The National September 11 Memorial is a tribute of remembrance and honor to the nearly 3,000 people killed in the terror attacks of September 11, 2001 at the World Trade Center site, near Shanksville, Pa., and at the Pentagon, as well as the six people killed in the World Trade Center bombing in February 1993.

The Memorial’s twin reflecting pools are each nearly an acre in size and feature the largest manmade waterfalls in the North America. The pools sit within the footprints where the Twin Towers once stood. Architect Michael Arad and landscape architect Peter Walker created the Memorial design selected from a global design competition that included more than 5,200 entries from 63 nations.

The names of every person who died in the 2001 and 1993 attacks are inscribed into bronze panels edging the Memorial pools, a powerful reminder of the largest loss of life resulting from a foreign attack on American soil and the greatest single loss of rescue personnel in American history.
via 911memorial.org









THE 9/11 MEMORIAL is located at the site of the former World Trade Center complex, and occupies approximately half of the 16-acre site. The 9/11 Memorial features two enormous waterfalls and reflecting pools, each about an acre in size, set within the footprints of the original twin towers.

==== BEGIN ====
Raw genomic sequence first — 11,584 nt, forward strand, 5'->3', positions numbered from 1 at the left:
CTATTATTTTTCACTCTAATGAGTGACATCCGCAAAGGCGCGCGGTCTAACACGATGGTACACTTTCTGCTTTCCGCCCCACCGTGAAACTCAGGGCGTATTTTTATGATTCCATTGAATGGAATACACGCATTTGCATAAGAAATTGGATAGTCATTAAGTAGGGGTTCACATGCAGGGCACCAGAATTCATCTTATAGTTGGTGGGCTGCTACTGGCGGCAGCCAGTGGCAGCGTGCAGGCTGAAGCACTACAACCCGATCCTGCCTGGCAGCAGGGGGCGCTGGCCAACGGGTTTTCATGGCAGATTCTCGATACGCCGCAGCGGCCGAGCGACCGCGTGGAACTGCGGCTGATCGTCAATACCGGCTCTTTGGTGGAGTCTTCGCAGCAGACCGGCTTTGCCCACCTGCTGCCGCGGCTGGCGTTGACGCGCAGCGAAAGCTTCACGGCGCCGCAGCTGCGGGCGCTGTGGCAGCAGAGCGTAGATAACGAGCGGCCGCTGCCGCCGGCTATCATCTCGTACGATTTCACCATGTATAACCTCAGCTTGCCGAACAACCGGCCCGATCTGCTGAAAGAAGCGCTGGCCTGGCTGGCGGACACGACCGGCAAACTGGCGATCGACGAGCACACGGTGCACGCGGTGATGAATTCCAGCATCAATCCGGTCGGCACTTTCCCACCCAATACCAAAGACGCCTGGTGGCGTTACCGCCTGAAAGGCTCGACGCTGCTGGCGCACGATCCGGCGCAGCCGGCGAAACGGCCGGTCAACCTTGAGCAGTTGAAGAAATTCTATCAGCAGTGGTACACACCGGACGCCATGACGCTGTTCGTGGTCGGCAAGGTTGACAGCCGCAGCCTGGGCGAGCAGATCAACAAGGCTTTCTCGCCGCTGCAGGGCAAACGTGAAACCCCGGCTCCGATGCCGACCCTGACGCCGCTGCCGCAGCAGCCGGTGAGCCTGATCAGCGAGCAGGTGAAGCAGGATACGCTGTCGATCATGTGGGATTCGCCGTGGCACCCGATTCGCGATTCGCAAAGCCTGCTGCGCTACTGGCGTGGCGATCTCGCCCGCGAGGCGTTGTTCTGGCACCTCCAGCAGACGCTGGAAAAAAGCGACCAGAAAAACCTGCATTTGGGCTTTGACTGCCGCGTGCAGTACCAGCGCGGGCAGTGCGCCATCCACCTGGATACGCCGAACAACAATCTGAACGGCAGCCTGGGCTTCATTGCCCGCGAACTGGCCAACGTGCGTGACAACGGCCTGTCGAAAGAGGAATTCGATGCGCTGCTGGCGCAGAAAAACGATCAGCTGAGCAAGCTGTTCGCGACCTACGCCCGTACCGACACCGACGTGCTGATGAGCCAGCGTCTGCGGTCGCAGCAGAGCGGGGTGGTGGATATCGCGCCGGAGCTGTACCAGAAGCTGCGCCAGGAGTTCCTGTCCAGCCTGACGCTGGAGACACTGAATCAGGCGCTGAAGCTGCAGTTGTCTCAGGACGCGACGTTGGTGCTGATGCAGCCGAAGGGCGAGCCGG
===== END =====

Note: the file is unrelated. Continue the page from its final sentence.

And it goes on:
The Memorial Plaza is one of the most eco-friendly plazas ever constructed. More than 400 trees are planned for the plaza, surrounding the Memorial’s two massive reflecting pools. Its design conveys a spirit of hope and renewal, and creates a contemplative space separate from the usual sights and sounds of a bustling metropolis.


Crews selected and harvested trees from within a 500-mile radius of the World Trade Center site, with additional ones coming from locations in Pennsylvania and near Washington, D.C. (Maryland), areas impacted on September 11, 2001.
Swamp white oaks (Quercus bicolor) were picked because of their durability and leaf color. In fall, the leaf color ranges from amber to a golden brown – and sometimes pink. The trees can grow to reach heights as tall as 60 feet in conditions similar to those on the plaza. The trees will never be identical, growing at different heights and changing leaves at different times, a physical reminder that they are living individuals.


Metuchen Freedom Plaza 9/11 Memorial

The memorial is dedicated to honoring residents and commuters who took the train from Metuchen station. The plaques of Freedom Plaza list the names of the nearly 700 residents of New Jersey who died in the Sept. 11 attacks. The 13 victims from Metuchen and Edison have stars next to their names. A clock tower stands in front of the plaza, with the names engraved on plaques set in the brick. The victims names have been listed alphabetically on purpose to show the randomness of what happened on September 11th.

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